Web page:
1 Copyright 1901 by the Rev. W. H. Fitchett in the United States of America,

sound of galloping hoofs turns all Sepoy eyes up the road; and as that red-coated figure, the symbol of military authority, draws near, excitement through the Sepoy crowd goes up uncounted degrees. They are about to witness a duel between revolt and discipline, between a mutineer and an adjutant!


Mungul Pandy has at least one quality of a good soldier. He can face peril coolly. He steadies himself, and grows suddenly silent. He stands in the track of the galloping horse, musket at shoulder, the man himself moveless as a bronze image. steadily the Englishman rides down upon him! The Sepoy's musket suddenly flashes; the galloping horse swerves and stumbles; horse and man roll in the white dust of the road. But the horse only has been hit, and the adjutant struggles, dusty and bruised, from under the fallen beast, plucks a loaded pistol from the holster, and runs straight at the mutineer. Within ten paces of him he lifts his pistol and fires. There is a flash of red pistol-flame, a puff of white smoke, a gleam of whirling sword-blade. But a man who has just scrambled up, half-stunned, from a fallen horse, can scarcely be expected to shine as a marksman. Baugh has missed his and in another moment is himself cut down by Mungul Pandy's tulwar. At this sight a Mohammedan Sepoy-Mungul Pandy was a Brahmin-runs out and catches the uplifted wrist of the victorious Mungul. Here is one Sepoy, at least, who cannot look on and see his English officer slain-least of all by a cowworshipping Hindu!


Again the sound of running feet is heard on the road. It is the English serjeant-major, who has followed his officer, and he, too-red of face, scant of breath, but plucky of spirit-charges straight at the mutinous Pandy. But a serjeant-major, stout and middle-aged, who has run in uniform three-quarters of a mile on an Indian road and under an Indian sun, is scarcely in good condition for engaging in a single combat with a bhang-maddened Sepoy, and he, in turn, goes down under the mutineer's tulwar.

How the white teeth gleam, and the black eyes flash, through the crowd of excited Sepoys! The clamour of voices takes a new shrillness. Two sahibs are down before their eyes, under the victorious arm of one of their comrades! The men who form the quarter-guard of the 34th, at the orders of their native officer, run forward a few paces at the double, but they do not attempt to seize the mutineer. Their sympathies are with him. They halt; they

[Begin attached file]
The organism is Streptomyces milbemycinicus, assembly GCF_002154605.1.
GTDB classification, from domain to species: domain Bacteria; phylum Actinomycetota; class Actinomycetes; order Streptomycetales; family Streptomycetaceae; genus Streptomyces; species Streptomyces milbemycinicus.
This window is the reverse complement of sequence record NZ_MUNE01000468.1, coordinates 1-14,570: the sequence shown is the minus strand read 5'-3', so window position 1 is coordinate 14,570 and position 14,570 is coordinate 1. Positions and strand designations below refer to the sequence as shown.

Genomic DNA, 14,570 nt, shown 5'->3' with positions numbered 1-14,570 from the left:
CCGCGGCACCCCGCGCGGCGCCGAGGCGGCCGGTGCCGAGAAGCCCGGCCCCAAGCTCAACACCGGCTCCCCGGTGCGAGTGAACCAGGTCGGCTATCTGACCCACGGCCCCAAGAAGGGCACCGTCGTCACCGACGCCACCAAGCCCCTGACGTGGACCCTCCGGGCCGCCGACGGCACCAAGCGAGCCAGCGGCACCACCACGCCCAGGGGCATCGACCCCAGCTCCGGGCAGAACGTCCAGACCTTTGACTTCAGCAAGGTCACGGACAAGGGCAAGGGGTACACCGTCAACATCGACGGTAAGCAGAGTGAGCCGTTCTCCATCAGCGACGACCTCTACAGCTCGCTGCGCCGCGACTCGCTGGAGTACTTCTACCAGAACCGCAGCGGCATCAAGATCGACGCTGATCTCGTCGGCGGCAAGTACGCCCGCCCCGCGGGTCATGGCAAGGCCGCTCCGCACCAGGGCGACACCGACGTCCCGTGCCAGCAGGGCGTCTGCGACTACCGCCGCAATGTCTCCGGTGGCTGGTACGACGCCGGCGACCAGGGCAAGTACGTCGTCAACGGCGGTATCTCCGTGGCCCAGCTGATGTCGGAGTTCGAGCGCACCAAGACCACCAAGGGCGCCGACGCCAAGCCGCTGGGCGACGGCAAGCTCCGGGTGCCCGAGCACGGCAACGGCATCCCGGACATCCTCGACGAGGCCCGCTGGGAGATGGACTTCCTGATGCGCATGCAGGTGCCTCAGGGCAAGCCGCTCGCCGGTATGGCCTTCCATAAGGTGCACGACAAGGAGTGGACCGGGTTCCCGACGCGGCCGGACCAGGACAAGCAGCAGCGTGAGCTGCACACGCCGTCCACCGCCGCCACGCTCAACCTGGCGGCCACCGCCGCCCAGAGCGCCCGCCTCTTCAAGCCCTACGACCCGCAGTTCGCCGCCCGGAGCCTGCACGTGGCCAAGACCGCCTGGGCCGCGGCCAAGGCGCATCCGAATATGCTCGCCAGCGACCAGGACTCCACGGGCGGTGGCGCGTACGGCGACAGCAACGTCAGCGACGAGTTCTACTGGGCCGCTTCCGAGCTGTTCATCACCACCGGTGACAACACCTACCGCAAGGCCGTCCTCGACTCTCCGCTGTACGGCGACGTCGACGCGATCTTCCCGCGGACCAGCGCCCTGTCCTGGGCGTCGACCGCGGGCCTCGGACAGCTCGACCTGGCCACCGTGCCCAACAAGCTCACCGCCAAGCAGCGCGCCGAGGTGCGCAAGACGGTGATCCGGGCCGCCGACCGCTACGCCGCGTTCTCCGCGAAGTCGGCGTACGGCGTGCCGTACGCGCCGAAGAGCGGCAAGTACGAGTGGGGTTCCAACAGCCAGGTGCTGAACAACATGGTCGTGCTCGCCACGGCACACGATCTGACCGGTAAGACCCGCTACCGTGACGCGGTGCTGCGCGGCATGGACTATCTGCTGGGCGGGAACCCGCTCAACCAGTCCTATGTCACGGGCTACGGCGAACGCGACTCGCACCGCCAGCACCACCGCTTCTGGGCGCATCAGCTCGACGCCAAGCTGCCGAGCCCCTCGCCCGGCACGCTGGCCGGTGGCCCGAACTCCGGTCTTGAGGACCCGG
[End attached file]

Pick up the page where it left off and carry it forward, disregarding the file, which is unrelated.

sway to and fro. The nearest smite with the butt-end of their muskets at the two wounded Englishmen.

A cluster of British officers by this time is on the scene; the colonel of the 34th, himself, has come up, and naturally takes command. He orders the men of the quarter-guard to seize the mutineers, and is told by the native officer in charge that the men 'will not go on.' The colonel is, unhappily, not of the stuff of which heroes are made. He looks through his spectacles at Mungul Pandy. A six-foot Sepoy in open revolt, loaded musket in hand-himself loaded more dangerously by fanaticism strongly flavoured with bhang--while a thousand excited Sepoys look on trembling with angry sympathy, does not make a cheerful spectacle. 'I felt it useless,' says the bewildered colonel, in his official report after the incident, going on any farther in the matter. . . . It would have been a useless sacrifice of life to order a European officer of the guard to seize him. . . . I left the guard and reported the matter to the brigadier.' Unhappy colonel! He may have had his red-tape virtues, but he was clearly not the man to suppress a mutiny. The mutiny, in a word, suppressed him! And let it be imagined how the spectacle of that hesitating colonel added a new element of wondering delight to the huge crowd of swaying Sepoys.